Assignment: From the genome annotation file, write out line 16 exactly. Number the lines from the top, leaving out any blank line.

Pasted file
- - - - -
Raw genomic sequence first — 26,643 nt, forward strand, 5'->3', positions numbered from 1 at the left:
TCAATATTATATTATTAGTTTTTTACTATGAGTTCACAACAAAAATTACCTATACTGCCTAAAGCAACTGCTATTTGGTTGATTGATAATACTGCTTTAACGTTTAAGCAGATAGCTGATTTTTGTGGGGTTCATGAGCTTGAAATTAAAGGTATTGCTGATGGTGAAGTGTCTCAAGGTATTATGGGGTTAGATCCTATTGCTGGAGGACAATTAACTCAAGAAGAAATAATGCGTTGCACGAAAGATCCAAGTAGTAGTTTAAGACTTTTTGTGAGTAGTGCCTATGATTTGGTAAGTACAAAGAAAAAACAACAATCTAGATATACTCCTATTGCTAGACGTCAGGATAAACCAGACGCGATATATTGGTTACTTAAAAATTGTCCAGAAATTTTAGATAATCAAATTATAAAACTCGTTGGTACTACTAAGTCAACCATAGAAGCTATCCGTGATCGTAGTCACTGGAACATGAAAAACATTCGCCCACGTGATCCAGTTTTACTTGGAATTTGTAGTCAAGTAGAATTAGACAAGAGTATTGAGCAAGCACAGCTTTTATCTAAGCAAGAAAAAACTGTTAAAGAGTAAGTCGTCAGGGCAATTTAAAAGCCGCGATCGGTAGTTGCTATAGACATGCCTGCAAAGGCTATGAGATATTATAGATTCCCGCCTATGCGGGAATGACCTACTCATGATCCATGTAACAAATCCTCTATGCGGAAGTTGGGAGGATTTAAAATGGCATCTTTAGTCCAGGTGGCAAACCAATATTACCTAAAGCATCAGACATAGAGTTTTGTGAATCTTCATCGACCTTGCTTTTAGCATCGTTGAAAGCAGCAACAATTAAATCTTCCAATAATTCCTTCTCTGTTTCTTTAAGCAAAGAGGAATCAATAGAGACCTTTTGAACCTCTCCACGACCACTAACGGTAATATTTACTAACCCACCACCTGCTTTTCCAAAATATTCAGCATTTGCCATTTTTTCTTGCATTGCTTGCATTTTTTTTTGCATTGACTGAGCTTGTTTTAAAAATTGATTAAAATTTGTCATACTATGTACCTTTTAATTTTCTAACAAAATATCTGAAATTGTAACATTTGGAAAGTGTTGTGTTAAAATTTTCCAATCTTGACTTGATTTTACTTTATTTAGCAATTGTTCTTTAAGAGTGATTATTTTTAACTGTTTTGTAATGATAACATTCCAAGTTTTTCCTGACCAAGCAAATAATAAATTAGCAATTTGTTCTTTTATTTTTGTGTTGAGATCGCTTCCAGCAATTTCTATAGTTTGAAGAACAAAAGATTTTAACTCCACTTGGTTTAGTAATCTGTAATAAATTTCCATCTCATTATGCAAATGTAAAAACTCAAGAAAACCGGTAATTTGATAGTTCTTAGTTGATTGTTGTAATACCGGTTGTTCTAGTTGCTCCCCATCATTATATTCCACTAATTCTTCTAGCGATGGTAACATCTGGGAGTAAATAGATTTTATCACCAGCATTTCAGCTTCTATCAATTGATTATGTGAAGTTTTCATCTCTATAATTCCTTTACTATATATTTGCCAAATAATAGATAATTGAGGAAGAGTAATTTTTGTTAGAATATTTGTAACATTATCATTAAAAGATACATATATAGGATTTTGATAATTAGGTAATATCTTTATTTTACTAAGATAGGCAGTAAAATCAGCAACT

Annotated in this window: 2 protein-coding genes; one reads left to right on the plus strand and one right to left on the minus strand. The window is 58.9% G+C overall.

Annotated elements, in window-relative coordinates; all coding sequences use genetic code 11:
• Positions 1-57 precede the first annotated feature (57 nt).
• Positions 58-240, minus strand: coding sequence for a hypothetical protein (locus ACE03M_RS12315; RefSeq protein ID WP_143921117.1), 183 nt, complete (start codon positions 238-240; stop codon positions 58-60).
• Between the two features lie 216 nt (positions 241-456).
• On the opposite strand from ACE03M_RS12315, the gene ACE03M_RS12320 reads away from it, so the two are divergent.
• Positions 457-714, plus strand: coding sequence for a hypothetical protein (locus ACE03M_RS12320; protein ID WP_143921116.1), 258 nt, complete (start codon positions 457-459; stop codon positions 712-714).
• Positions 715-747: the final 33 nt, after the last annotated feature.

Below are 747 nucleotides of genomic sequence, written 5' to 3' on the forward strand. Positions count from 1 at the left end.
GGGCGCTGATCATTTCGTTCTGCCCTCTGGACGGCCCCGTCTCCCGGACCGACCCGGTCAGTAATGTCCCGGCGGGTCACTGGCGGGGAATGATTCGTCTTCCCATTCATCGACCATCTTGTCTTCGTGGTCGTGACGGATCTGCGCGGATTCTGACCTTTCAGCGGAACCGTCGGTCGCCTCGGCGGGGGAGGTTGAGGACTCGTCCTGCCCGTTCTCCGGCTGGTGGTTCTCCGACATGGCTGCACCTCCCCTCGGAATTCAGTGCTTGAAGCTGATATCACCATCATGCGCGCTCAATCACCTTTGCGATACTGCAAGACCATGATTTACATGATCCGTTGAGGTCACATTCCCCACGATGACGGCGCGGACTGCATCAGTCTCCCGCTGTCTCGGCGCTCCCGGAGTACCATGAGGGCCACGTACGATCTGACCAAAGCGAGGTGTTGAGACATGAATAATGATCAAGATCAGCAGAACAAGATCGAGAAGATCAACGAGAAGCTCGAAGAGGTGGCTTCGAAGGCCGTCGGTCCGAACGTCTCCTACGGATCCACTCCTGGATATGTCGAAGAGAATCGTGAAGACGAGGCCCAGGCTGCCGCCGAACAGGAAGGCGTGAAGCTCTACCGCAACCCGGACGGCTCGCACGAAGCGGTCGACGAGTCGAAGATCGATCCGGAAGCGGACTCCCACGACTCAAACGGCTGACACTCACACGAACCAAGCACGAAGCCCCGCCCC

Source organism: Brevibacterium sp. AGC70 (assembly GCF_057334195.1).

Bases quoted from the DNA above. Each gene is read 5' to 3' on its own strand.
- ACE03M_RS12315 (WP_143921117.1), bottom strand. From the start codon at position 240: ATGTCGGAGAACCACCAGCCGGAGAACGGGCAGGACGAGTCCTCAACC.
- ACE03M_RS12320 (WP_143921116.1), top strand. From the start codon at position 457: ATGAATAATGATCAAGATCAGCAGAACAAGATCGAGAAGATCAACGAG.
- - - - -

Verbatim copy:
- ACE03M_RS12320 (WP_143921116.1), top strand. From the start codon at position 457: ATGAATAATGATCAAGATCAGCAGAACAAGATCGAGAAGATCAACGAG.